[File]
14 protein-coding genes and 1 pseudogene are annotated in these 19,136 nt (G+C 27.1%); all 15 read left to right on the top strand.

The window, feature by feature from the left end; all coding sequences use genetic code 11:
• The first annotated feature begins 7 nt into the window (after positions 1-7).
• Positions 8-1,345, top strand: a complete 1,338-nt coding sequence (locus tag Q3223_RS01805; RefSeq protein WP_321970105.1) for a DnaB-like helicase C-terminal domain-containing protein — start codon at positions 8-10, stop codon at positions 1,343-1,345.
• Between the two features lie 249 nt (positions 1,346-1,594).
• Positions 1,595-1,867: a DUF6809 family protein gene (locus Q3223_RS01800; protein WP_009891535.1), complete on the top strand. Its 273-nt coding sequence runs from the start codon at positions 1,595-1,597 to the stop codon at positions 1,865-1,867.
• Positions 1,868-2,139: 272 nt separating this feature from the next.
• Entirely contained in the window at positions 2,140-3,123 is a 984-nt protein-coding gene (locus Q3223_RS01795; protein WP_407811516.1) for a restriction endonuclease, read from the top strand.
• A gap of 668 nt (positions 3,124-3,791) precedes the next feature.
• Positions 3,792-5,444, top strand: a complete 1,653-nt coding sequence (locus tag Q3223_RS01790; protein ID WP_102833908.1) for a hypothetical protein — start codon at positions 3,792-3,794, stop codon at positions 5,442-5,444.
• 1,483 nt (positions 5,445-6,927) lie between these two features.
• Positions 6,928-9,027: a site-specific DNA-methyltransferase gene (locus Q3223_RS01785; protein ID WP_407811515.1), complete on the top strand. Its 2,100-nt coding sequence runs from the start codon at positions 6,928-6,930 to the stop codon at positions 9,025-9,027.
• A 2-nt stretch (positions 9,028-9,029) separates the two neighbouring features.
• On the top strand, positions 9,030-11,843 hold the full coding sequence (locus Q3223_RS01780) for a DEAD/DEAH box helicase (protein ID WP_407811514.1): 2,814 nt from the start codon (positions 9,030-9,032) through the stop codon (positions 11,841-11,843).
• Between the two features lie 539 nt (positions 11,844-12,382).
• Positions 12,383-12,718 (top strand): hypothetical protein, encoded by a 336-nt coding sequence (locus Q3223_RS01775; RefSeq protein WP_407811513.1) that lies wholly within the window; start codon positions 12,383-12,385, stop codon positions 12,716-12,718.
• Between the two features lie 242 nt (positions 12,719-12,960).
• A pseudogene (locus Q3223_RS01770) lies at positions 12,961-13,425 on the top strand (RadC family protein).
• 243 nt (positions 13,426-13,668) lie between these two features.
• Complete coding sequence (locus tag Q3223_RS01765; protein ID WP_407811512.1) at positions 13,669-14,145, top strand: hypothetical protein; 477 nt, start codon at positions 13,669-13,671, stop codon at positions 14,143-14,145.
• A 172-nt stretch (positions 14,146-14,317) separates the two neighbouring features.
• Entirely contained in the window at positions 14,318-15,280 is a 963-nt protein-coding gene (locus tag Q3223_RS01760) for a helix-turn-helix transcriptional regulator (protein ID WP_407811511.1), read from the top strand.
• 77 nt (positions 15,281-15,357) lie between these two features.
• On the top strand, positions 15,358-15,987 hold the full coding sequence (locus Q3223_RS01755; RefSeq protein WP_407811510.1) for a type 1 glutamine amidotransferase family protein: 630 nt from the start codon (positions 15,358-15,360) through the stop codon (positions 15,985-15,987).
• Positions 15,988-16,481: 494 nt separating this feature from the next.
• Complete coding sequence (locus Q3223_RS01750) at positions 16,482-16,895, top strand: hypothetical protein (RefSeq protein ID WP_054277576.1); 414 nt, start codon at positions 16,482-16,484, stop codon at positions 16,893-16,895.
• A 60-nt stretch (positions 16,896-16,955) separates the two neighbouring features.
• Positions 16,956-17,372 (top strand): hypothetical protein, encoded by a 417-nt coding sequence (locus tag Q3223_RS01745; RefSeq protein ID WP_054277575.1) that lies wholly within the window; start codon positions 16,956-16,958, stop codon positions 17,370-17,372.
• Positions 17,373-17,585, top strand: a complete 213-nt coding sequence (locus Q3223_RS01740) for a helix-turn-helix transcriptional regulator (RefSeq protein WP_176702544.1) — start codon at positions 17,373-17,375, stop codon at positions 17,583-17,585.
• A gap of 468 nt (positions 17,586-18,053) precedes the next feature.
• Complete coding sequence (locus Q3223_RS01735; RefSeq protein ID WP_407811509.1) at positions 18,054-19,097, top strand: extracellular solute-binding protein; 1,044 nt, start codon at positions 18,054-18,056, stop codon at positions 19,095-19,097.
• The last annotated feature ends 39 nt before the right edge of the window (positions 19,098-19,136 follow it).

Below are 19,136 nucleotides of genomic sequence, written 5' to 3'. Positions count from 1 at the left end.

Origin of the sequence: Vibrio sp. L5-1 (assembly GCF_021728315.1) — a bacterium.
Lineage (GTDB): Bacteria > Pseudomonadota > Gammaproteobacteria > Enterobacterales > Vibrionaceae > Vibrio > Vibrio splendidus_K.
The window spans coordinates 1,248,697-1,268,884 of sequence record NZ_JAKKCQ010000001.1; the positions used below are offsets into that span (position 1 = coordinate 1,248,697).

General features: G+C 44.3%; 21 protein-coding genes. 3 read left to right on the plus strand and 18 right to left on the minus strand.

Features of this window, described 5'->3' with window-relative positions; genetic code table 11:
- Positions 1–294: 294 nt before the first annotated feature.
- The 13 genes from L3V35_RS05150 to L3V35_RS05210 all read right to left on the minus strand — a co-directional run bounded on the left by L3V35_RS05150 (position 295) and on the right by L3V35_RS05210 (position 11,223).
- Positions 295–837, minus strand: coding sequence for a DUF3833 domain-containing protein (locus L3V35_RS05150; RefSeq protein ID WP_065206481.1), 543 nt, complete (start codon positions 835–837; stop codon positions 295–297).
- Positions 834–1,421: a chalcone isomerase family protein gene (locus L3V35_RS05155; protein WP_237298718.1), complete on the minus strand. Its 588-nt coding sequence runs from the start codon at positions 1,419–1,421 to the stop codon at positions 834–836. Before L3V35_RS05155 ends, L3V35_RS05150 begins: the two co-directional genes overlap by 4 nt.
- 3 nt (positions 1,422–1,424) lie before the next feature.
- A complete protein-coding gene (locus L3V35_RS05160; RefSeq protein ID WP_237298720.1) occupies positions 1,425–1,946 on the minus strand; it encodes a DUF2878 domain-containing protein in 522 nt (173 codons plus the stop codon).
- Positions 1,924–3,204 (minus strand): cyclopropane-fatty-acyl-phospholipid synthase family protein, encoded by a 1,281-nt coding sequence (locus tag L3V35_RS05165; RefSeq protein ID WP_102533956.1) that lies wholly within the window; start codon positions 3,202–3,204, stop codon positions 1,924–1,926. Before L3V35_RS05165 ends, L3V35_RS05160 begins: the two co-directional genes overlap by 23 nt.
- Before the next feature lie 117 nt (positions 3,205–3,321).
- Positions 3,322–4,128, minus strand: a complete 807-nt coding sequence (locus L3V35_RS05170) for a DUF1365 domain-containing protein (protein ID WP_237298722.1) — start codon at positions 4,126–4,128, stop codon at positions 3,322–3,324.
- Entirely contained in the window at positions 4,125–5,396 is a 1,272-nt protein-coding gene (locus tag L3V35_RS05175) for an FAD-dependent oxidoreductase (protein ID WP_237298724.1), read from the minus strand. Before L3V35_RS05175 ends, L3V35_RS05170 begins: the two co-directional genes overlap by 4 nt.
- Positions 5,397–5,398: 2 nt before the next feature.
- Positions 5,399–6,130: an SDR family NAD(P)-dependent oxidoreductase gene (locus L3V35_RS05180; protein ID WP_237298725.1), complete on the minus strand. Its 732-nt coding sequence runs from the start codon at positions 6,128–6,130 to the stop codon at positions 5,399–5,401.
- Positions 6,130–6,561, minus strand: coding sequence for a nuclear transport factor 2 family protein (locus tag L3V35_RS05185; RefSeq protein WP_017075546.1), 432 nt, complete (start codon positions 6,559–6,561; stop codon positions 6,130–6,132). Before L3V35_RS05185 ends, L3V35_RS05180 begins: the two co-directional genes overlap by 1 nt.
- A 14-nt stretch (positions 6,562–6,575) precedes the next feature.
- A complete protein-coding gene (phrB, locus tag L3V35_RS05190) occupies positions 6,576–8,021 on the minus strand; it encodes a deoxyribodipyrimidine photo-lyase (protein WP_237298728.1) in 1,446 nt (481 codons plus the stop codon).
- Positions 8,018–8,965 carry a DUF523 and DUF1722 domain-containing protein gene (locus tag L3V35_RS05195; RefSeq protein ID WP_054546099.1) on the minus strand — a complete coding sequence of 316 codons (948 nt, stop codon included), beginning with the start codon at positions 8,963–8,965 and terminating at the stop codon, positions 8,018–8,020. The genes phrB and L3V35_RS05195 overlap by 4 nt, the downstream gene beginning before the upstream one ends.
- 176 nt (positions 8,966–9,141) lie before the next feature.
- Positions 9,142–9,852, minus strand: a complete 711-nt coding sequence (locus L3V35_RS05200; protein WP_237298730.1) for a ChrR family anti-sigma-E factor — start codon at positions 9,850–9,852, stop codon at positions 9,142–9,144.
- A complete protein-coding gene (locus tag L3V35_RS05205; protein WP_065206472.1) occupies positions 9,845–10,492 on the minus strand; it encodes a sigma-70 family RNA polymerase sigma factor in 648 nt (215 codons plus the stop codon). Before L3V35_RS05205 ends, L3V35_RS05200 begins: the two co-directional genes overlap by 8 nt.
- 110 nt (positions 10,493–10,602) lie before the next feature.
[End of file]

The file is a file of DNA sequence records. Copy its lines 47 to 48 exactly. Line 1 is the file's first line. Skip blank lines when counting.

- Positions 3,322–4,128, minus strand: a complete 807-nt coding sequence (locus L3V35_RS05170) for a DUF1365 domain-containing protein (protein ID WP_237298722.1) — start codon at positions 4,126–4,128, stop codon at positions 3,322–3,324.
- Entirely contained in the window at positions 4,125–5,396 is a 1,272-nt protein-coding gene (locus tag L3V35_RS05175) for an FAD-dependent oxidoreductase (protein ID WP_237298724.1), read from the minus strand. Before L3V35_RS05175 ends, L3V35_RS05170 begins: the two co-directional genes overlap by 4 nt.